I don't remember thinking what to do. Obviously, I didn't think at all but threw my body to the right, leaving my feet as I had done so many time playing catch with my uncle Del in my uncle Russel's yard, and caught the ball in the air. The runner was already half-way to second base and not looking back. Nevertheless, I pulled myself to my knees and dived back to first, slapping my Ferris Fain mitt on the base for the game ending double play.

The crowd, whether delighted by my fielding or merely glad to be able to go home (or a little of both) cheered and cheered. Someone picked me up and suddenly the arms of my friends were lifting me up on Benny Graham's and Arnold Butler's shoulders. I was carried off the field for the first and last time in my life. They put me down into the waiting arms of my Daddy and he carried me, all 110 pounds of me, almost to the car. Half-way home down the winding mountain roads, I told him I was quitting.

There was no noise save the whizzing of the tires on the cooling pavement and the cracking of my father's heart. He said nothing. We rode in silence. When I got home, neither of us told my mother about my two Texas League singles, my run scored, my miraculous double play. My father went to the coal house, where he kept his liquor, for a shot of bourbon and I folded my uniform, #7, just like Mickey Mantle, for the last time.

(I never told  my father why I quit Little League a day and a year before I had too. I never told him because it was because of our manager, Jimmy Newsome, who my father admired greatly. Before the game, when we were taking infield, Jimmy {long dead now, I imagine, since he was 20 years older than us back then} was standing in the first base coaching box talking to one of this drinking buddies. He was commenting on the members of the team. He told his friend about me ['all glove, no bat'] but then he moved to Billy Bridgeman at second base and called him 'a good player but a f*cking thug'. Danny Taylor was at short and Jimmy Newsome praised his athletic ability but said he had 's*it for brains'. Jimmy called Benny Goodman's mother 'a foul mouth whore' and said Arnold Butler 'wouldn't know where to put his d*ck except in the assh*ole of a dog'. The worst was for Mousy Macroski, the catcher. "That little Pollock," our manager said of Mousy, "can catch, but he's a bastard and smells like a Pollock."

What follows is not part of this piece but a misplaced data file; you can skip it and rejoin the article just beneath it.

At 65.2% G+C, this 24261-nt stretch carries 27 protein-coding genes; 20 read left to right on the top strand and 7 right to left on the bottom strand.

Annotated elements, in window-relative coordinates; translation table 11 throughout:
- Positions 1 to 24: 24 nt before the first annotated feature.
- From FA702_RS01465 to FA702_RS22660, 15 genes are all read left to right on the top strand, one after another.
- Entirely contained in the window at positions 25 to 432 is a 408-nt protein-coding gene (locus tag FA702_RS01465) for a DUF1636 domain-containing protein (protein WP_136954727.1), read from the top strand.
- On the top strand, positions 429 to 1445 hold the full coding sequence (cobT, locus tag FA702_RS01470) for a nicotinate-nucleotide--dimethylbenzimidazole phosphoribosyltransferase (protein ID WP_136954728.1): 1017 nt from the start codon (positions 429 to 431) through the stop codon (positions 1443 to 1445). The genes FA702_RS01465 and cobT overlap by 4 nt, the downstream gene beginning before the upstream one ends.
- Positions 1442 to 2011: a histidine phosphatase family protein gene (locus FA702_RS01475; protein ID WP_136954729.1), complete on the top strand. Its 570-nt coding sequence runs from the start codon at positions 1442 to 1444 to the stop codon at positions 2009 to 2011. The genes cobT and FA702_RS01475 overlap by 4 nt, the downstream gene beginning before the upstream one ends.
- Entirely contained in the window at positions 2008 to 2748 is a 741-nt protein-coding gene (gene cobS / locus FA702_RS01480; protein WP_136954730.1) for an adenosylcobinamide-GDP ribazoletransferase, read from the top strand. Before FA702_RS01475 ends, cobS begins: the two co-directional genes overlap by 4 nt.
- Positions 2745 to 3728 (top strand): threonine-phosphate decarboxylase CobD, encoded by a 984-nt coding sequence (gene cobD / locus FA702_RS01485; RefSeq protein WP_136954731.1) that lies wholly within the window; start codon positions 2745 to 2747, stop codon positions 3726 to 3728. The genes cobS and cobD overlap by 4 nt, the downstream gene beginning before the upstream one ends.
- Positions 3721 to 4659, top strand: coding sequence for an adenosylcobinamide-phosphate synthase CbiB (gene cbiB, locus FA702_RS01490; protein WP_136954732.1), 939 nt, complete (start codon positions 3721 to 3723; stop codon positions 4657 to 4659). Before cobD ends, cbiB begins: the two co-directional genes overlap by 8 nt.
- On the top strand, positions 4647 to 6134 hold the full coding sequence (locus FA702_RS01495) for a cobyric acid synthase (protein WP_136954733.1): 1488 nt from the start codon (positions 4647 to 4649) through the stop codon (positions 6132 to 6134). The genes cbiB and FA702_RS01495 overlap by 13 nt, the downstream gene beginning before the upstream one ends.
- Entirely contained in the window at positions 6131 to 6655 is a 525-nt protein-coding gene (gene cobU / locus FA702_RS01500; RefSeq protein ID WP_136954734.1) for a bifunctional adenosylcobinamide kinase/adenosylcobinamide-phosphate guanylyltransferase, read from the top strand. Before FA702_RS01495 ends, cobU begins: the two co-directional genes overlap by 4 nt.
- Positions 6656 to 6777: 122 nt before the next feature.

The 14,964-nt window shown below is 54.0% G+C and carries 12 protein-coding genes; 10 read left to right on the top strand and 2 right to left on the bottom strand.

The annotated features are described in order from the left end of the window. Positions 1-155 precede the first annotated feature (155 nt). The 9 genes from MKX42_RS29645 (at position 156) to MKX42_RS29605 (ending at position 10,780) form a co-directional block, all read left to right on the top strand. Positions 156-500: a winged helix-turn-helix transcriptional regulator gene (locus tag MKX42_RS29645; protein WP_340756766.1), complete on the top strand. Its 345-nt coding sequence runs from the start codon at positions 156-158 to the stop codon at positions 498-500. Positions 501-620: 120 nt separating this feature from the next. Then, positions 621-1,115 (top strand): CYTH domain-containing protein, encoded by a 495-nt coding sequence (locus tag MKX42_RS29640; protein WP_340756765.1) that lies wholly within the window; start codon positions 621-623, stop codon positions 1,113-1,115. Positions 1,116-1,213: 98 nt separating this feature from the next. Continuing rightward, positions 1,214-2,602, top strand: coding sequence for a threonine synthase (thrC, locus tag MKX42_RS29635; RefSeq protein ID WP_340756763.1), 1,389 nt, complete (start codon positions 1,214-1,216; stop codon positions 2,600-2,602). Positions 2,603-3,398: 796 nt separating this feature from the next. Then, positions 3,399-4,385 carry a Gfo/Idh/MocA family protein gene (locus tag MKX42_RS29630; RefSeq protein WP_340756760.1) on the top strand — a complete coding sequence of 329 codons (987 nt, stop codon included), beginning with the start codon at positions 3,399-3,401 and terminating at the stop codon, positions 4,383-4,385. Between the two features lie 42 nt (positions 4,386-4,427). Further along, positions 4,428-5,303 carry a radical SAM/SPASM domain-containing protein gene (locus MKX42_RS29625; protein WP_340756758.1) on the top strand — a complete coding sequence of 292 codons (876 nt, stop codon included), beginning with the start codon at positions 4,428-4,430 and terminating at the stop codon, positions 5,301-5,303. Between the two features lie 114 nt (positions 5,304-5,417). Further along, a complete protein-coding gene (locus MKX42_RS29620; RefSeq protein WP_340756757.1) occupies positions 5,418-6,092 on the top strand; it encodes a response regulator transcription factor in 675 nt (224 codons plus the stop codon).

This was a man I looked up to, admired, wanted to emulate. And as 12 and 13 year old boys were taking grounders and throwing to me at first base, he was defaming and abusing us in coarse language and without an ounce of respect. We, on the other hand, were wanting to win the game to make Coach Newsome praise us. We looked up to him like a minor deity. I don't know what was the worse conclusion: that he didn't think I could hear what he was saying or didn't care if I did.

I knew I could never play again for him, not after that night. All the naivete of childhood was over for me. Since that evening when we beat Elbert 16-3 and I had my first and only glory on a playing field, I've never trusted authority. I drove teachers and scout leaders and professors and bishops wild by making them prove beyond doubt that they could be trusted. Never again did I willingly accept that the person in 'authority' was worthy of respect and obedience.

I never told any of my team mates why I quit even though they resented me for it. I didn't want to rip the admiration and adoration of Jimmy Newsome from their hearts and mind. I became, on that night, folding up my Little League uniform for the last time, an 'outsider', immune from slavishly accepting 'the way things were' and became, for always, a skeptic and a rebel. Jimmy Newsome broke my heart and gave me the identity I have to this day.

On one level I resent him mightily for robbing me of my innocence. On a deeper level I appreciate that he gave me, early on, a bull-sh*t detector that seldom fails me.

I started once to tell my father in the nursing home this story. But he wouldn't have known what I was talking about and why would I put that on him in the bottom of the ninth of his life....?)

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some ponderings by an aging white man who is an Episcopal priest in Connecticut. Now retired but still working and still wondering what it all means...all of it.